By Jenn Bernstein and Cherri Gregg
WEST CHESTER, Pa. (CBS) – Republican vice presidential candidate Paul Ryan spoke to a crowd at the American Helicopter Museum & Education Center Tuesday afternoon.
Pennsylvania is one of his first campaign stops in his new role as the GOP vice presidential candidate. It’s expected to be a hot bed for this year’s presidential election and Ryan’s campaign didn’t choose West Chester as one of its first stops at random.
This affluent suburb is the hub of Chester County with Its vibrant small and large business community, university, and picturesque rolling hills – it’s known as influential when it comes to elections.
“I think he wants to speak to people here because I think it’s a great network of business owners and middle class America,” said the Chester County Chamber of Commerce’s Board Chairman Michael DeHaven. “He wants to talk to the job creators and that’s who we are.”
Some people KYW spoke with have never seen Ryan speak in person. Some only knew about him from what they read and what they’ve seen on television, so they looked forward to hearing what he has to say.
Chester County is also looked at as a potential swing county. In 2008, then presidential hopeful Barack Obama took Pennsylvania – and specifically Chester County.
In 2004, Pennsylvania voted for Democrat John Kerry, but Chester County voted to re-elect Republican George Bush. In the 2000 election, Chester County voted Republican, helping put George Bush in office.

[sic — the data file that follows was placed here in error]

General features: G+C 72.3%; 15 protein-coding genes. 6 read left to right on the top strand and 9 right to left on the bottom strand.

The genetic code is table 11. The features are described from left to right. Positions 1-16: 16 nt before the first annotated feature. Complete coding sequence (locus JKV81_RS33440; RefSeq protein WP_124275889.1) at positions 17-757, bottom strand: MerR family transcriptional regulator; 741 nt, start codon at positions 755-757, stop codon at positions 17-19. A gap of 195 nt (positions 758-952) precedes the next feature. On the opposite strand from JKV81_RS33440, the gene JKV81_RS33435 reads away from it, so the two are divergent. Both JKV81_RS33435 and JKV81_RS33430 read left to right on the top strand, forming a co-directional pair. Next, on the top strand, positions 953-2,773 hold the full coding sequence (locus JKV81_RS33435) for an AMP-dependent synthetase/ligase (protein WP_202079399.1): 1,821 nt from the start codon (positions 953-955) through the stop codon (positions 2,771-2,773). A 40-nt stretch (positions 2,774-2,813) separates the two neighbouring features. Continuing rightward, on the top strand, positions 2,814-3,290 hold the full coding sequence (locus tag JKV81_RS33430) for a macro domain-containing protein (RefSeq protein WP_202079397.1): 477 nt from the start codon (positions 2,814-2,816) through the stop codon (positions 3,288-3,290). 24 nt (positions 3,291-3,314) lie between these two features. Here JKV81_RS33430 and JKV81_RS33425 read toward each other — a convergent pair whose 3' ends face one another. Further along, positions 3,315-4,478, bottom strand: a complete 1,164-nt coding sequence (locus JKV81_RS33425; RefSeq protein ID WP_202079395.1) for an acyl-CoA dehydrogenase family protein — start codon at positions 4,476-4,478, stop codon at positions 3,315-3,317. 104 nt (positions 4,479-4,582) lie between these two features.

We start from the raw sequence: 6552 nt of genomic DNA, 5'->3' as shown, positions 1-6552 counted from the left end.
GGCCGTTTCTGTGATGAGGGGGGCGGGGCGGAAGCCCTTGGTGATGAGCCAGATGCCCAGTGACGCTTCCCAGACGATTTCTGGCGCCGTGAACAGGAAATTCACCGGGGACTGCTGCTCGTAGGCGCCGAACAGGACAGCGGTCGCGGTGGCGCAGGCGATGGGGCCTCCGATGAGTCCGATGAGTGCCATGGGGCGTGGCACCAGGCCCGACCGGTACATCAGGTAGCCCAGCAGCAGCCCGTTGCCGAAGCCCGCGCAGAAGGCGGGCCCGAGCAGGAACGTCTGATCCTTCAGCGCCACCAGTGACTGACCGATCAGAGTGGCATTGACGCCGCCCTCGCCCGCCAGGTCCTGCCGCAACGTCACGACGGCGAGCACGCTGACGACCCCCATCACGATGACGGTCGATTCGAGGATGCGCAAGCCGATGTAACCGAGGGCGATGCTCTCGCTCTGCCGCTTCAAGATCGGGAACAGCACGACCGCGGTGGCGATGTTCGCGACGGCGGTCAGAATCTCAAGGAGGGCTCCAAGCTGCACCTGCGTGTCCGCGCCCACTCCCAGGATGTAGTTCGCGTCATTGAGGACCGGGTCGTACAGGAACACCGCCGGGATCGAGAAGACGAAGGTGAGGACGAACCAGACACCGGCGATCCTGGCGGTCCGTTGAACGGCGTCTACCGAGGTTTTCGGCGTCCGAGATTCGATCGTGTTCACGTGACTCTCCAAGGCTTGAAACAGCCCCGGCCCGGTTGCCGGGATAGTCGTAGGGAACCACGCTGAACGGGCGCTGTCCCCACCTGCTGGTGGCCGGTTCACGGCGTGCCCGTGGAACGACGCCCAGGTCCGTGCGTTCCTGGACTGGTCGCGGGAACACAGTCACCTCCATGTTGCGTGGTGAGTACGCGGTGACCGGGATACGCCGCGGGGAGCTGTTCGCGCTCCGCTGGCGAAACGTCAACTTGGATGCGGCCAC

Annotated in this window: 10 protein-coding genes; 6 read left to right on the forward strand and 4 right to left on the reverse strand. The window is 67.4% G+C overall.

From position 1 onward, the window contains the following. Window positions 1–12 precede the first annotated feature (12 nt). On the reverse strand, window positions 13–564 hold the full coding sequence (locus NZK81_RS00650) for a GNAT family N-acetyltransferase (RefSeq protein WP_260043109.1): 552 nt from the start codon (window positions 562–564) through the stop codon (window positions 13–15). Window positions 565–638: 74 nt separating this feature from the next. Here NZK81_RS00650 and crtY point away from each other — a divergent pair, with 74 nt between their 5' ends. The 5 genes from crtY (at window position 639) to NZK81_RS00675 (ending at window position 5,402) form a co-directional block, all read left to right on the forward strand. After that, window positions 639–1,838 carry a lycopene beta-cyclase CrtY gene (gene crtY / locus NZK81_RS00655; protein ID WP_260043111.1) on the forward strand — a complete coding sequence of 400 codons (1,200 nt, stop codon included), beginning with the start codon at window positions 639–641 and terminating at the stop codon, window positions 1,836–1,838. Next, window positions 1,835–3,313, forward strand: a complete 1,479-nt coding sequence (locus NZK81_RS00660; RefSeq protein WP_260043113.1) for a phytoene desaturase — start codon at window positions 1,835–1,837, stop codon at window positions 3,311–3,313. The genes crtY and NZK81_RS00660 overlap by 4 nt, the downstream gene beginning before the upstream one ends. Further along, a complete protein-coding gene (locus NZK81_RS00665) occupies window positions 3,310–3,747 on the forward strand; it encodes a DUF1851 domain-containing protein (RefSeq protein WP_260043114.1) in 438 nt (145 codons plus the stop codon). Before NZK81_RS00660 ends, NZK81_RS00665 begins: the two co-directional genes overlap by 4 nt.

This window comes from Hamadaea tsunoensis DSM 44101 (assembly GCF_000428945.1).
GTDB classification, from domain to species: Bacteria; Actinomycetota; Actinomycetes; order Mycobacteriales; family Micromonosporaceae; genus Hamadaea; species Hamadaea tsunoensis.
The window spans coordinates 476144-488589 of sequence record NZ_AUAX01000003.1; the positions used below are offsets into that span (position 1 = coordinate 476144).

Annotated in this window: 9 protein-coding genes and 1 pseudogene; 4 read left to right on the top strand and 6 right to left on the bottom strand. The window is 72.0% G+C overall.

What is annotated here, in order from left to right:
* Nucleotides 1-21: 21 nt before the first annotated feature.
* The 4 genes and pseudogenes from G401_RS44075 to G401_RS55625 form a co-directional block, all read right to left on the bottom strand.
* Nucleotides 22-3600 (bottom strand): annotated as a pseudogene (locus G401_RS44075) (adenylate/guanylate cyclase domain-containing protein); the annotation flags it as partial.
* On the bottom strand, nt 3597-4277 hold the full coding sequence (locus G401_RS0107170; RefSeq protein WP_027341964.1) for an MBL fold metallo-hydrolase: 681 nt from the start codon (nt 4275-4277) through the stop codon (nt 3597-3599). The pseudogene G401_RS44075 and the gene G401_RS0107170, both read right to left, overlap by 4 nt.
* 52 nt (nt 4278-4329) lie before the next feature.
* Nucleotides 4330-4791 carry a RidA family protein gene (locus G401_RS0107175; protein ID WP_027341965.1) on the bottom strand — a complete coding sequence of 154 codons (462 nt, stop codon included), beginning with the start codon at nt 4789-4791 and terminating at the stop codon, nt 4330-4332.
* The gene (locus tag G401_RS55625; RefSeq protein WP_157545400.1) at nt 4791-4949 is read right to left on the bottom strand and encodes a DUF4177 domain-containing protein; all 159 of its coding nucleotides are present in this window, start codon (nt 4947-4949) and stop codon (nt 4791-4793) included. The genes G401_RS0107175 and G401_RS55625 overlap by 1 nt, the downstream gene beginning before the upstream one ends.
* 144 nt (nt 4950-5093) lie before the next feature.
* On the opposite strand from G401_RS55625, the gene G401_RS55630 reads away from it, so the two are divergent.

“If the Republicans win Chester County, they have a good chance of maybe winning the other suburban counties as well and also taking the state,” said DeHaven. That’s exactly what Republicans hope happens, according to the party’s State Committee Deputy Chair Renee Amoore.
“If you don’t win Pennsylvania, you’re not going to win at all. We are a swing state, it could go either way.” She says there are four counties in the state that are essential wins – Chester, Delaware, Montgomery, and Bucks counties.
If the party can sweep those they can offset the challenge of Philadelphia – which votes predominantly Democratic. There’s a lot more people in those particular four counties, they’ll get out the vote, they’ll make it happen. We’re unified in particular after the convention, we’re going to come back strong,” said Amoore.
This will likely not be the last time there’s a high profile political figure in this area before election night, and Chester County looks forward to every visit. “We’re happy to have both sides here, to ask us our opinions of what we’re looking for in a president,” said DeHaven.